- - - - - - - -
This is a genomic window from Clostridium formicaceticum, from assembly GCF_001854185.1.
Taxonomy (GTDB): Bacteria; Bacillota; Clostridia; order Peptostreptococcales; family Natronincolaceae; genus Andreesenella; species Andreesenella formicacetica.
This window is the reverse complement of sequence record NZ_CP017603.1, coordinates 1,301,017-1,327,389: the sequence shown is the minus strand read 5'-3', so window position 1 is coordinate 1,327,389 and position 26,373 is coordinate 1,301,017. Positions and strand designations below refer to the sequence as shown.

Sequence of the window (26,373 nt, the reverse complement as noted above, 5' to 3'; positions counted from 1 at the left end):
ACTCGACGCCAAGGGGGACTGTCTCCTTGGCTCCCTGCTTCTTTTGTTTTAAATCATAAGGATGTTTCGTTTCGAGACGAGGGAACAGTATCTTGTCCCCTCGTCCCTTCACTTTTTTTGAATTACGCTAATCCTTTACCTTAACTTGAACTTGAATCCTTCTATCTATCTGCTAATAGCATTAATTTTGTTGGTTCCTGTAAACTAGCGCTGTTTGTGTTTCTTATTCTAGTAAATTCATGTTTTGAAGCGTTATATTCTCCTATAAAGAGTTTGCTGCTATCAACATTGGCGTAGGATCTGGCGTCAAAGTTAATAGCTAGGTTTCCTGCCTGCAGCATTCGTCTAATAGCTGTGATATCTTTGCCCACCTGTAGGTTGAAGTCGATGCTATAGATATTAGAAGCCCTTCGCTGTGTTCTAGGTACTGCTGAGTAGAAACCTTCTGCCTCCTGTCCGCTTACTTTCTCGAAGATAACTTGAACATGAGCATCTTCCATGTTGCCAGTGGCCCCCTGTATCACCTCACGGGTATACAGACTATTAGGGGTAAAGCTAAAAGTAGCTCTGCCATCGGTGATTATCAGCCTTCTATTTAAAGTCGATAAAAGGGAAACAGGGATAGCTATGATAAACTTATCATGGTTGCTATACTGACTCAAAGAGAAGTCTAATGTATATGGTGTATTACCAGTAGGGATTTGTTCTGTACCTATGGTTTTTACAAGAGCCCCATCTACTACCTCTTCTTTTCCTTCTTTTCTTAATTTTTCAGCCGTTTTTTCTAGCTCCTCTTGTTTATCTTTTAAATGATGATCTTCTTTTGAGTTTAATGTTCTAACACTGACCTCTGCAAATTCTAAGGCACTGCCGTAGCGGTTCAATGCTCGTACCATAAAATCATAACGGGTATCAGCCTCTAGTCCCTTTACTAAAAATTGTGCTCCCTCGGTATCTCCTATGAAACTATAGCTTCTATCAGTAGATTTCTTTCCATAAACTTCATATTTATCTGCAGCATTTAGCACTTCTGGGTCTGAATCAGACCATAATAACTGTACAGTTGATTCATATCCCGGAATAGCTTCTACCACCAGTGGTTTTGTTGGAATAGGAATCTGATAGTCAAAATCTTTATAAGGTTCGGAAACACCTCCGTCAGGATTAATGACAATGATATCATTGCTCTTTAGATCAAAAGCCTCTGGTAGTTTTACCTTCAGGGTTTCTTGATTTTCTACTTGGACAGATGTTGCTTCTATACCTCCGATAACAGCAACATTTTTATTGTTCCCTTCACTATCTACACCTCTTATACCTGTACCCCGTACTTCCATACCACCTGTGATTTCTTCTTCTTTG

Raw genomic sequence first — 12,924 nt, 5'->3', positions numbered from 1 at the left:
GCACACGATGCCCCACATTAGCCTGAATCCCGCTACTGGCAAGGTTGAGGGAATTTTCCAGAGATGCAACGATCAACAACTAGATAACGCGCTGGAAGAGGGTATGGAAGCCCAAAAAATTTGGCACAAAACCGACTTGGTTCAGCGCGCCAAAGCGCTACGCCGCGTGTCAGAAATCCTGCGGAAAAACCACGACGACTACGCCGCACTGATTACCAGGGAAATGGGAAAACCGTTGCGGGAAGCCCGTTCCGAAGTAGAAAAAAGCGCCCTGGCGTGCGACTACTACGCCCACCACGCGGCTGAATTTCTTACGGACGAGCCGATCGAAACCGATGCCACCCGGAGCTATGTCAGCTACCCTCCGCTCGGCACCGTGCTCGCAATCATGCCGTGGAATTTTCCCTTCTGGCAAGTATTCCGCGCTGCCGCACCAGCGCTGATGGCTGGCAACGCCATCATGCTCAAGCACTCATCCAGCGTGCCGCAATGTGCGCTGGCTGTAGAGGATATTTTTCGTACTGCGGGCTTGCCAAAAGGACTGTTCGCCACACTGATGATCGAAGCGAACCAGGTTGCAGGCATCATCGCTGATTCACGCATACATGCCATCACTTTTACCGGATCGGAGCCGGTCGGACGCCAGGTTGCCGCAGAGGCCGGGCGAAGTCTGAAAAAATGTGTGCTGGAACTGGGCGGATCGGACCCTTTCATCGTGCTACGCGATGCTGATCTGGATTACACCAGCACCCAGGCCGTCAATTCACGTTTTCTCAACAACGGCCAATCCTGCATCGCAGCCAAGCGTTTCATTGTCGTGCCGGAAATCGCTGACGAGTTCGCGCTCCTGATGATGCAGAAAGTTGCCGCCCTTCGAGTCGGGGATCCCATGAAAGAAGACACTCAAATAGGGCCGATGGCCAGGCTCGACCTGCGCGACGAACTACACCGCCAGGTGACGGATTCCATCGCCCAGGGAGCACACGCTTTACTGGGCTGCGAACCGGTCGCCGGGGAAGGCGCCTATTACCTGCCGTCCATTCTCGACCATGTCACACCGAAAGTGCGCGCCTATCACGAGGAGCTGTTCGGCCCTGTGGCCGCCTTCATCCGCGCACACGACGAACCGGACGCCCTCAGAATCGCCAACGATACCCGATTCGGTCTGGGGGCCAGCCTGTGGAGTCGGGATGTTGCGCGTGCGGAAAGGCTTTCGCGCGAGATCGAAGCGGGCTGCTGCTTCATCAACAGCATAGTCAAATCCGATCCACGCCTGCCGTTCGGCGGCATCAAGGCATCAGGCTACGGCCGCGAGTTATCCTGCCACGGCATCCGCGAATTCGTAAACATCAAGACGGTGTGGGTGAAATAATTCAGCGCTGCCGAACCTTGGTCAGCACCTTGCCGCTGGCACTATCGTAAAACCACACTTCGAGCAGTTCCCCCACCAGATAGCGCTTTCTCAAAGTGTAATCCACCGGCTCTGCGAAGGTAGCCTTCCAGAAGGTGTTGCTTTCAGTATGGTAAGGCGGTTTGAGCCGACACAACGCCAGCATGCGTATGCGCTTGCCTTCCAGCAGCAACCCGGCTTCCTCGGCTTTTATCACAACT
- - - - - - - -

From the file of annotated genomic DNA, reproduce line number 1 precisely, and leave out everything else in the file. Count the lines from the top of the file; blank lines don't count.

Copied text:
This is a genomic window from Clostridium formicaceticum, from assembly GCF_001854185.1.